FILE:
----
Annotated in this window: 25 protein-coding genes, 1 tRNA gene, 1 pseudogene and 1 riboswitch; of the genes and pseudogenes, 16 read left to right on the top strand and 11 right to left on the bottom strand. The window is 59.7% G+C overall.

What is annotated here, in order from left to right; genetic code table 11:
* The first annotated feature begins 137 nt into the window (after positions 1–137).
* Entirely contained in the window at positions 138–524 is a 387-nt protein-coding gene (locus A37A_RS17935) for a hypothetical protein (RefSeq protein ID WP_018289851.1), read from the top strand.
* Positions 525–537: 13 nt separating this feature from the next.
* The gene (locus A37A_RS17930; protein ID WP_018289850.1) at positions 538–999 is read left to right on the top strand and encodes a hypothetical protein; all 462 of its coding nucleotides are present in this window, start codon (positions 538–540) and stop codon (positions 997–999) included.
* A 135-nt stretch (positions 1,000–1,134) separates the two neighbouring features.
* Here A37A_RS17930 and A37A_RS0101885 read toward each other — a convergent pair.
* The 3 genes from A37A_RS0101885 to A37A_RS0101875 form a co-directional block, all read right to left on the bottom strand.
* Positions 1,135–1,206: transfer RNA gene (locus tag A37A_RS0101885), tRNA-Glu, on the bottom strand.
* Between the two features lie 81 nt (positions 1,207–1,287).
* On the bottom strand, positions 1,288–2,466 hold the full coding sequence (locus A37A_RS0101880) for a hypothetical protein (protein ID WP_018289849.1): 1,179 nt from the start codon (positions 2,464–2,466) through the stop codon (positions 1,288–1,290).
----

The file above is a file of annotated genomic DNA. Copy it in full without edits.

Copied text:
Annotated in this window: 25 protein-coding genes, 1 tRNA gene, 1 pseudogene and 1 riboswitch; of the genes and pseudogenes, 16 read left to right on the top strand and 11 right to left on the bottom strand. The window is 59.7% G+C overall.

What is annotated here, in order from left to right; genetic code table 11:
* The first annotated feature begins 137 nt into the window (after positions 1–137).
* Entirely contained in the window at positions 138–524 is a 387-nt protein-coding gene (locus A37A_RS17935) for a hypothetical protein (RefSeq protein ID WP_018289851.1), read from the top strand.
* Positions 525–537: 13 nt separating this feature from the next.
* The gene (locus A37A_RS17930; protein ID WP_018289850.1) at positions 538–999 is read left to right on the top strand and encodes a hypothetical protein; all 462 of its coding nucleotides are present in this window, start codon (positions 538–540) and stop codon (positions 997–999) included.
* A 135-nt stretch (positions 1,000–1,134) separates the two neighbouring features.
* Here A37A_RS17930 and A37A_RS0101885 read toward each other — a convergent pair.
* The 3 genes from A37A_RS0101885 to A37A_RS0101875 form a co-directional block, all read right to left on the bottom strand.
* Positions 1,135–1,206: transfer RNA gene (locus tag A37A_RS0101885), tRNA-Glu, on the bottom strand.
* Between the two features lie 81 nt (positions 1,207–1,287).
* On the bottom strand, positions 1,288–2,466 hold the full coding sequence (locus A37A_RS0101880) for a hypothetical protein (protein ID WP_018289849.1): 1,179 nt from the start codon (positions 2,464–2,466) through the stop codon (positions 1,288–1,290).